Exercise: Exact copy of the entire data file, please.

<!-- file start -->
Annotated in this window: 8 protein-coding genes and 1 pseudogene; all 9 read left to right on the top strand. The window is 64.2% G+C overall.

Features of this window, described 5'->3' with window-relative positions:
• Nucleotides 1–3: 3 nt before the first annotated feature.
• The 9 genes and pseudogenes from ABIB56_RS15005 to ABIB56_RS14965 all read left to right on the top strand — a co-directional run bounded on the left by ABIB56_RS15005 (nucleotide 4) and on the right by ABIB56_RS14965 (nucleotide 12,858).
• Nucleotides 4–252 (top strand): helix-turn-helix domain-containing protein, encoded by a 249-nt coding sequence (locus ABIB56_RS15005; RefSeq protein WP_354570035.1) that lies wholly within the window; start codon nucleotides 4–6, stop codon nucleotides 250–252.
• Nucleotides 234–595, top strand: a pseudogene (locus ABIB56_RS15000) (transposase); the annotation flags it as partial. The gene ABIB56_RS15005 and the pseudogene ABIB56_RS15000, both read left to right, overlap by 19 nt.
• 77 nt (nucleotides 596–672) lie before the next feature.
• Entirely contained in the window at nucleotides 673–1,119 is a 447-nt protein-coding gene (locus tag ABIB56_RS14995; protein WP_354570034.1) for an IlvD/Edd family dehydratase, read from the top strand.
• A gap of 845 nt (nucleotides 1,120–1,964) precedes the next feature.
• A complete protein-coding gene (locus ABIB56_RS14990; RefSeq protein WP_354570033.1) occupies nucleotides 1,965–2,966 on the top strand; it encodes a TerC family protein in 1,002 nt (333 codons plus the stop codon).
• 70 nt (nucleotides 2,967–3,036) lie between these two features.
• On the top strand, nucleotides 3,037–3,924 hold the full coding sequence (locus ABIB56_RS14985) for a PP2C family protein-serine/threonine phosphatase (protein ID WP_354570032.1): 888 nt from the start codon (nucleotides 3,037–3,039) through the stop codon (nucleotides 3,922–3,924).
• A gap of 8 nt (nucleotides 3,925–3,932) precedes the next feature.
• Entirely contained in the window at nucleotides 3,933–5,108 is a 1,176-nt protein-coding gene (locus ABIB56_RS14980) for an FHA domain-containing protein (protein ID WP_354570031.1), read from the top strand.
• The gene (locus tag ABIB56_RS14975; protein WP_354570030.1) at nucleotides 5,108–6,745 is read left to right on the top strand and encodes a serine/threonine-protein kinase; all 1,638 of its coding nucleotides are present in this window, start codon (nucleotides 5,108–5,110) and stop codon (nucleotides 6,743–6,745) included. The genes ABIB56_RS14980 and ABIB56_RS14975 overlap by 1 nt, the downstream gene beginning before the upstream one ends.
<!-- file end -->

Annotated in this window: 8 protein-coding genes and 1 pseudogene; all 9 read left to right on the top strand. The window is 64.2% G+C overall.

Features of this window, described 5'->3' with window-relative positions:
• Nucleotides 1–3: 3 nt before the first annotated feature.
• The 9 genes and pseudogenes from ABIB56_RS15005 to ABIB56_RS14965 all read left to right on the top strand — a co-directional run bounded on the left by ABIB56_RS15005 (nucleotide 4) and on the right by ABIB56_RS14965 (nucleotide 12,858).
• Nucleotides 4–252 (top strand): helix-turn-helix domain-containing protein, encoded by a 249-nt coding sequence (locus ABIB56_RS15005; RefSeq protein WP_354570035.1) that lies wholly within the window; start codon nucleotides 4–6, stop codon nucleotides 250–252.
• Nucleotides 234–595, top strand: a pseudogene (locus ABIB56_RS15000) (transposase); the annotation flags it as partial. The gene ABIB56_RS15005 and the pseudogene ABIB56_RS15000, both read left to right, overlap by 19 nt.
• 77 nt (nucleotides 596–672) lie before the next feature.
• Entirely contained in the window at nucleotides 673–1,119 is a 447-nt protein-coding gene (locus tag ABIB56_RS14995; protein WP_354570034.1) for an IlvD/Edd family dehydratase, read from the top strand.
• A gap of 845 nt (nucleotides 1,120–1,964) precedes the next feature.
• A complete protein-coding gene (locus ABIB56_RS14990; RefSeq protein WP_354570033.1) occupies nucleotides 1,965–2,966 on the top strand; it encodes a TerC family protein in 1,002 nt (333 codons plus the stop codon).
• 70 nt (nucleotides 2,967–3,036) lie between these two features.
• On the top strand, nucleotides 3,037–3,924 hold the full coding sequence (locus ABIB56_RS14985) for a PP2C family protein-serine/threonine phosphatase (protein ID WP_354570032.1): 888 nt from the start codon (nucleotides 3,037–3,039) through the stop codon (nucleotides 3,922–3,924).
• A gap of 8 nt (nucleotides 3,925–3,932) precedes the next feature.
• Entirely contained in the window at nucleotides 3,933–5,108 is a 1,176-nt protein-coding gene (locus ABIB56_RS14980) for an FHA domain-containing protein (protein ID WP_354570031.1), read from the top strand.
• The gene (locus tag ABIB56_RS14975; protein WP_354570030.1) at nucleotides 5,108–6,745 is read left to right on the top strand and encodes a serine/threonine-protein kinase; all 1,638 of its coding nucleotides are present in this window, start codon (nucleotides 5,108–5,110) and stop codon (nucleotides 6,743–6,745) included. The genes ABIB56_RS14980 and ABIB56_RS14975 overlap by 1 nt, the downstream gene beginning before the upstream one ends.